Just over a year before Silicon Valley Bank’s collapse threatened a generation of technology startups and their backers, the Federal Reserve Bank of San Francisco appointed a more senior team of examiners to assess the firm. They started calling out problem after problem.
(Bloomberg) — Just over a year before Silicon Valley Bank’s collapse threatened a generation of technology startups and their backers, the Federal Reserve Bank of San Francisco appointed a more senior team of examiners to assess the firm. They started calling out problem after problem.
As the upgraded crew took over, it fired off a series of formal warnings to the bank’s leaders, pressing them to fix serious weaknesses in operations and technology, according to people with knowledge of the matter.
Then late last year they flagged a critical problem: The bank needed to improve how it tracked interest-rate risks, one of the people said, an issue at the heart of its abrupt downfall this month.
The Federal Reserve has promised to investigate how it supervised SVB Financial Group’s Silicon Valley Bank, now the second-biggest failure of a US lender in history. The relatively late discovery of so many flaws raises questions about whether the Fed was diligent in stepping up oversight as the firm was ballooning in size. On Friday, Santa Clara, California-based SVB Financial filed for Chapter 11 bankruptcy protection.
In a twist, the San Francisco Fed’s deputy point person in charge of monitoring the bank until late 2021 received a new assignment afterward, becoming the regulator’s point person on Silvergate Capital Corp., according to people with knowledge of the situation. Silvergate also shut this month because of similar flaws in its deposit base and the positioning of its balance sheet.
A representative for the Fed declined to comment. The people who described the regulator’s supervision asked not to be identified because the process is confidential.
SVB was a fraction of its recent size when the Trump administration and congressional Republicans led a bipartisan effort to roll back banking regulations in 2018, ending automatic annual stress testing for banks smaller than $250 billion in assets. The lender’s chief executive officer, Greg Becker, had lobbied for the bill, and as the measure took effect his company’s growth took off. By early last year, it held $220 billion in assets, up from $51 billion at the end of 2017.
That trajectory made SVB the fastest-growing major bank in the nation over the past five years — even outpacing firms such as First Citizens BancShares Inc. and Truist Financial Corp. that completed mergers. By this year, SVB was the country’s 16th largest by assets.
Becker also had another role: He had been a part of the nine-member San Francisco Fed board from 2019 until the day his bank failed.
Its collapse late last week left legions of startups facing the prospect that they wouldn’t be able to pay employees or keep the lights on, prompting the Fed and Federal Deposit Insurance Corp. to take extraordinary steps, including rescuing uninsured depositors and offering the industry a borrowing facility to avoid similar strains.
The central bank vowed to publish the results of its internal review by May 1. “The events surrounding Silicon Valley Bank demand a thorough, transparent and swift review by the Federal Reserve,” Fed Chair Jerome Powell said in a statement this week.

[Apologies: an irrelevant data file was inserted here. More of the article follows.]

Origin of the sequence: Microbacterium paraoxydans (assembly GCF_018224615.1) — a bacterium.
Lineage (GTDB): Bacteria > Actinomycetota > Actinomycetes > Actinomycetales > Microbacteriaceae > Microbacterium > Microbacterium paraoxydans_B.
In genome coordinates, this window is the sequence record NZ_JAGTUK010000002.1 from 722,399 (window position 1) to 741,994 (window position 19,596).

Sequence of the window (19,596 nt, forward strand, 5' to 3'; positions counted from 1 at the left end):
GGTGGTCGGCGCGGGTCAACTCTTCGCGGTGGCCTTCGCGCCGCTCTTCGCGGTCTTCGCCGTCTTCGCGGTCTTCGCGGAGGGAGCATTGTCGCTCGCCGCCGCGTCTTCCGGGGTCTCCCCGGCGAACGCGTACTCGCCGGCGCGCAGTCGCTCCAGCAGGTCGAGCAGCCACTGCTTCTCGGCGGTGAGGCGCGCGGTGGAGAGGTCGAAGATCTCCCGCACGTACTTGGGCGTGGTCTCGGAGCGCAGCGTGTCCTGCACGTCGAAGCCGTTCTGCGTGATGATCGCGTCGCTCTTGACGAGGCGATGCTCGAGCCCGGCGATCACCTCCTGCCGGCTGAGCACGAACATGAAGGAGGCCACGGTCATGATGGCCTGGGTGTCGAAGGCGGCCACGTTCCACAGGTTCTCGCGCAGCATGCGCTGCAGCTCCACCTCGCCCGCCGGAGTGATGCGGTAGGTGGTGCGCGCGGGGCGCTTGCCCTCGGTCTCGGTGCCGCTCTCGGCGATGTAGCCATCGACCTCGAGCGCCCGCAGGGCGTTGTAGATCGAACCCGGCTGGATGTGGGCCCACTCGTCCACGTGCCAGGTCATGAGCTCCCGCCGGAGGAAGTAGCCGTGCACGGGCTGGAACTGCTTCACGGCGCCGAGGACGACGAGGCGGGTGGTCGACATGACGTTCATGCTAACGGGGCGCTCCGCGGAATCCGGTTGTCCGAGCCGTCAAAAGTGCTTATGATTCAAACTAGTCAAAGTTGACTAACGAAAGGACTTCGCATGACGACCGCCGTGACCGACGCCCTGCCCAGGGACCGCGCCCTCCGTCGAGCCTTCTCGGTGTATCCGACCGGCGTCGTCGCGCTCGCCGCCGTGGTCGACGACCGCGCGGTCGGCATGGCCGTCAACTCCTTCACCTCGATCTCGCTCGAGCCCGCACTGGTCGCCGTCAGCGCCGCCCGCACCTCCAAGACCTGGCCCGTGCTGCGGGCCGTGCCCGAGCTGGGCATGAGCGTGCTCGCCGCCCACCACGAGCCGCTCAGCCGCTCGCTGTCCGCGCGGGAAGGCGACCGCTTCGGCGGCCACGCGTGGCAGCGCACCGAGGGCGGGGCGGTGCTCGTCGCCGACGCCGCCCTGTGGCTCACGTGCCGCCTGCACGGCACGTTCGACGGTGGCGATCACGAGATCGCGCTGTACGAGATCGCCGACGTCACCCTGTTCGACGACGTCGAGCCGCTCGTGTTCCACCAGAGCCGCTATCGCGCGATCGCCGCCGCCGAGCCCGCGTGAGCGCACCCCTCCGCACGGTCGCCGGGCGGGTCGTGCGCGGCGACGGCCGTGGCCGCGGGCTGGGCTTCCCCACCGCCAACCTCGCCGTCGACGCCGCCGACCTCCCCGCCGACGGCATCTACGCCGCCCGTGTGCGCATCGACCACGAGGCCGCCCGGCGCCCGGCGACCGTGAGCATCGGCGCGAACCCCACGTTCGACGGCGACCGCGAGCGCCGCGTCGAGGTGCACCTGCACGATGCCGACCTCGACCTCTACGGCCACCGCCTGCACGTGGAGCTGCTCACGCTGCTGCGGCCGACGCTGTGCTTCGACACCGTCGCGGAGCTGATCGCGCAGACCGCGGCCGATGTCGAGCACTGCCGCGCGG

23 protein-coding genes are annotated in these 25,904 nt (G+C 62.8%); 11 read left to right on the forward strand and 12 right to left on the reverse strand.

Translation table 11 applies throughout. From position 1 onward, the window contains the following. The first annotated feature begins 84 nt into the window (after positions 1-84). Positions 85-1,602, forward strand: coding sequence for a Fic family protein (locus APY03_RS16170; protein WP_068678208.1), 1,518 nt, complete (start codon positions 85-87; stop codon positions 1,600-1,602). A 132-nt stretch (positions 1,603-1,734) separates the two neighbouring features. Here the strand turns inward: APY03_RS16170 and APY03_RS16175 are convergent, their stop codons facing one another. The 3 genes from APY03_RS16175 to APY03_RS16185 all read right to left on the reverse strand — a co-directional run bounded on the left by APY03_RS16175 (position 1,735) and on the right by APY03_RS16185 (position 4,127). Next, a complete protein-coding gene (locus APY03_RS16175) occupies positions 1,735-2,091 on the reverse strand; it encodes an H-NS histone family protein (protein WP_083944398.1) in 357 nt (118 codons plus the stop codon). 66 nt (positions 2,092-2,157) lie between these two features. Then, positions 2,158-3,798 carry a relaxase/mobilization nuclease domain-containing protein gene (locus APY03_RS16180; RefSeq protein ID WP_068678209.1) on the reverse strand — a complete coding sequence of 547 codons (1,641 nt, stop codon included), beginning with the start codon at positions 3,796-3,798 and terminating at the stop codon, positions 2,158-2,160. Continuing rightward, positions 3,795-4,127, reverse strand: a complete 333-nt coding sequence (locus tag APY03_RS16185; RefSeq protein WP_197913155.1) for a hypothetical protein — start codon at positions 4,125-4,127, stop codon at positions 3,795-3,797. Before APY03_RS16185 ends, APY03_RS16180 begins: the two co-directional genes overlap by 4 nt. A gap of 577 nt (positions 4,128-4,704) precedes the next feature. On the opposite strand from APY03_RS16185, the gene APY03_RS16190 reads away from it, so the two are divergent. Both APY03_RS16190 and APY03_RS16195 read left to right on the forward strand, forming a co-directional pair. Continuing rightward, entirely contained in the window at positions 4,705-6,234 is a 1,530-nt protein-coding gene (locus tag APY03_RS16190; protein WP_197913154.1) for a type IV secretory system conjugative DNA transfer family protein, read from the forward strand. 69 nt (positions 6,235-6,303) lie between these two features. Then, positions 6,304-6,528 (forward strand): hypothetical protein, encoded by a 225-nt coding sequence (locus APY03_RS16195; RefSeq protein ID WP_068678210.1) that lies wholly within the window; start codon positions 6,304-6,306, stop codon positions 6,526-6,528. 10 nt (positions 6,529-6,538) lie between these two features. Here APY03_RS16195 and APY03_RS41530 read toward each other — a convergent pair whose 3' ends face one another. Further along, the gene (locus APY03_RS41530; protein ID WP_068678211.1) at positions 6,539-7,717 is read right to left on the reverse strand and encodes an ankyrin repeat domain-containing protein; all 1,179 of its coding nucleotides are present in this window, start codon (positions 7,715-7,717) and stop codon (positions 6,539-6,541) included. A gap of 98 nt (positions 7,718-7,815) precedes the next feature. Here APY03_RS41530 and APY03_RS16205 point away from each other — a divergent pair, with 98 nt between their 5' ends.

Already, the bank’s lack of a chief risk officer for much of last year has emerged as a focal point, Bloomberg News reported Tuesday.
Read more: SVB’s lack of risk officer emerges as focus for Fed
The San Francisco Fed has a program for overseeing community and regional institutions, as well as a group trained to monitor big banks. As that one prepared to formally watch Silicon Valley Bank at the start of last year, examiners began sending the firm two types of warnings: matters requiring attention, or MRAs, and matters requiring immediate attention, or MRIAs.
While not disclosed to the public, MRAs and MRIAs are supposed to seize executives’ attention, requiring they fix problems to avoid more severe sanctions, known as consent orders. Those more stringent directives, once public, can send stocks tumbling by forcing banks to make costly improvements, pull back from certain activities or, in the extreme, stop growing.
The Biden administration found out about the full extent of SVB’s stack of MRAs and MRIAs on March 10, the day the firm was seized by regulators, according to people familiar with the matter.
SVB and Silvergate succumbed to the same basic pressures. Silicon Valley Bank’s clientele of tech startups drew down their balances as the industry struggled to raise fresh funding, while Silvergate’s crypto-friendly customers withdrew to weather last year’s plunge in digital-asset prices.
Banks are supposed to structure their balance sheets conservatively to handle unexpected economic shocks and deposit flight. But Silicon Valley Bank and Silvergate both invested heavily in bonds with low interest rates, which slumped in value as the Fed raised rates over the past year. When withdrawals forced the lenders to sell those assets, they incurred severe losses.
The Justice Department and the Securities and Exchange Commission are investigating SVB’s downfall. Those probes, which are in early stages, include whether stock sales by executives violated trading rules.
–With assistance from Noah Buhayar.
(Updates with context on banks’ growth rates in eighth paragraph and chart.)
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